The rest, in a way, is history. Next time Elkanah and Hannah slept together, she conceived and the son she bore she called Samuel. From his very earliest years, his life was dedicated to God and he grew up to become one of the greatest of Israel’s prophets, the one who was to anoint the first two of Israel’s kings, Saul and his successor, David.
In so many ways, this is an archetypal Biblical story. So often, when there is infertility, it is a sign that the longed for child will be particularly significant in the history of God’s chosen people. So often when there are two or more wives, it is the second wife who is preferred and who goes on to bear the significant child. So often where there is adversity, where there is simplicity, where there is ordinariness, God is at work. The human story of the Bible begins with a man and a woman, in a garden. The choosing of a nation begins with an old man and his old wife who miraculously conceives in her old age, long after she had given up hope of bearing a child. The saving of that nation from slavery begins with a murderer reluctantly called to leadership by a voice from a bush. The entry into the promised land begins with a couple of spies and a prostitute. And most importantly of all, the Christian story begins with a humiliated man and his much-too-young, pregnant girlfriend, far from home and then forced to flee still further. So this story of prophecy and kingship, of Samuel, Saul, David and Solomon begins with an insensitive husband, a foolish priest, an arrogant co-wife and an despairing woman who dared to demand from God that which would give her dignity and respect. From the strangest of beginnings do great things happen.
The destruction of the Temple is a strange sort of beginning. It sounds more like an ending, as do the other signs Jesus predicted – deception, wars, earthquakes and famines. Yet Jesus talked about beginnings. He talked about birth, something pure, natural, desirable, life giving. To hold these concepts together – destruction and birth – must mean that he was implying that something good would be coming from these terrible things.
Let’s go back for a moment to the personal anguish and ultimate joy and fulfilment of Hannah. She was in a bad situation. One might say she was surrounded by evil – a wicked co-wife taunting her for her childlessness, a husband who was weak and insensitive, a priest who made false allegations against her. Yet it was in her that God chose to work, giving her the gift of bearing a son who was to become pivotal in Israel’s history, a man who was to move through the wars and wickedness of Saul’s reign, still witnessing to the truth, still witnessing to the justice and the grace of God, a man who was to keep the light of the Lord shining both literally and spiritually through very dark times.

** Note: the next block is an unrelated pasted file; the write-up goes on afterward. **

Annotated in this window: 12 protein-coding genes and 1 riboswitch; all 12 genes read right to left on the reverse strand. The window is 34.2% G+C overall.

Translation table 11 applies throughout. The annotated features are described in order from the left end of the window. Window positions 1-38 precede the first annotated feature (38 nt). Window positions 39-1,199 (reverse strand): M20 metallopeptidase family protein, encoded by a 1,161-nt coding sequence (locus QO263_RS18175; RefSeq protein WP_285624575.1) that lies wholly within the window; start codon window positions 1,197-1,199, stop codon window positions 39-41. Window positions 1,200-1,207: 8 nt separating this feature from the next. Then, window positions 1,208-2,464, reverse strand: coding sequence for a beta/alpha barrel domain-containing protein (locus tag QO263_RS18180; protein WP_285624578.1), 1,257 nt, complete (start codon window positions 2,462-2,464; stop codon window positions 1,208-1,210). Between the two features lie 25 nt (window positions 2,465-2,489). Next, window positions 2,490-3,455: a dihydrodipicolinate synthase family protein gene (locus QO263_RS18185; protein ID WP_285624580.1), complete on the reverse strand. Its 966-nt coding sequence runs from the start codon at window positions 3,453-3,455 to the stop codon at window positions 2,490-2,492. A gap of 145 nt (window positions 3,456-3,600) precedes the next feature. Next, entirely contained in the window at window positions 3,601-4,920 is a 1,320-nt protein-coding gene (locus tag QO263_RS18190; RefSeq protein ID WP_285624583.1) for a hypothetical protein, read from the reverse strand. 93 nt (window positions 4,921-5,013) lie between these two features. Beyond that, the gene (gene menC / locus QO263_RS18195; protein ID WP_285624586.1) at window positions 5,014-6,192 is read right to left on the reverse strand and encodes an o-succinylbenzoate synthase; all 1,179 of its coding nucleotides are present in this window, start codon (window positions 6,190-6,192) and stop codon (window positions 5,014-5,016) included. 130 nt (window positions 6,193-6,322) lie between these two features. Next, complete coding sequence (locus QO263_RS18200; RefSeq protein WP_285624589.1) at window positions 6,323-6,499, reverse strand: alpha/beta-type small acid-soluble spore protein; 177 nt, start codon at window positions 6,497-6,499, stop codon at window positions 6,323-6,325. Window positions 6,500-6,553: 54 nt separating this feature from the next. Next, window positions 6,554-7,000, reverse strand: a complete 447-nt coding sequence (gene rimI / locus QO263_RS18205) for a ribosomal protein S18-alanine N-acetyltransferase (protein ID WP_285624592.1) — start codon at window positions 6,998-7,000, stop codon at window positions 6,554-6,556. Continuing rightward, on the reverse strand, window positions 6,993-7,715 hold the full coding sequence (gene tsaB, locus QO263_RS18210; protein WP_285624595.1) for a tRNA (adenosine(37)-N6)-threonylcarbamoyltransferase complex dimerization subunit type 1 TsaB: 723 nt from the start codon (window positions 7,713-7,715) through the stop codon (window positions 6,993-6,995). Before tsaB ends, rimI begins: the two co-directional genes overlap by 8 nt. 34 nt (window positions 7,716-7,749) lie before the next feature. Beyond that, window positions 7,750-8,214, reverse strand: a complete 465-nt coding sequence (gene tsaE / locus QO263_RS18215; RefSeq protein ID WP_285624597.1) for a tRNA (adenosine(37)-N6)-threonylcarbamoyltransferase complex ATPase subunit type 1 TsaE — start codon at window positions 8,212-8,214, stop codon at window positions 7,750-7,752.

In this story we have a window on the greater story Jesus was telling his disciples. Through this understandable, human story, we can find a way of comprehending what he was saying.
For Christ was teaching that the world was and is in the grip of evil, that, while the current system lasts, there will always be wicked deeds and senseless disasters and suffering and pain. Yet in these things, God will be found working, working as he did through Hannah, through Abraham and Sarah, through Moses, through Mary and Joseph. He will be found working to bring into life a new system, a new order, bringing to birth the time when all will acknowledge the reign of Christ and be gathered joyfully into the kingdom of God.
It disturbs me when so-called Christians relish wars and rumours of wars and claim them as signs of the imminent coming of the Kingdom. It angers me when ultra-rightwing neo-conservatives delight in war in the Middle East, seeing it as the beginning of Armageddon. St. Peter wrote: Look forward to the coming day of God, and work to hasten it on. He did not mean to encourage people to violence. He did not mean that we are to work to hasten the coming day of God by encouraging war, or by spreading rumours of it, or by rejoicing in earthquakes or famines. He was encouraging people to be like himself and James and John and Andrew, to be like Hannah, seeking to be channels of God’s saving grace. Work to hasten the day of God by giving yourself to God, that he might work through you.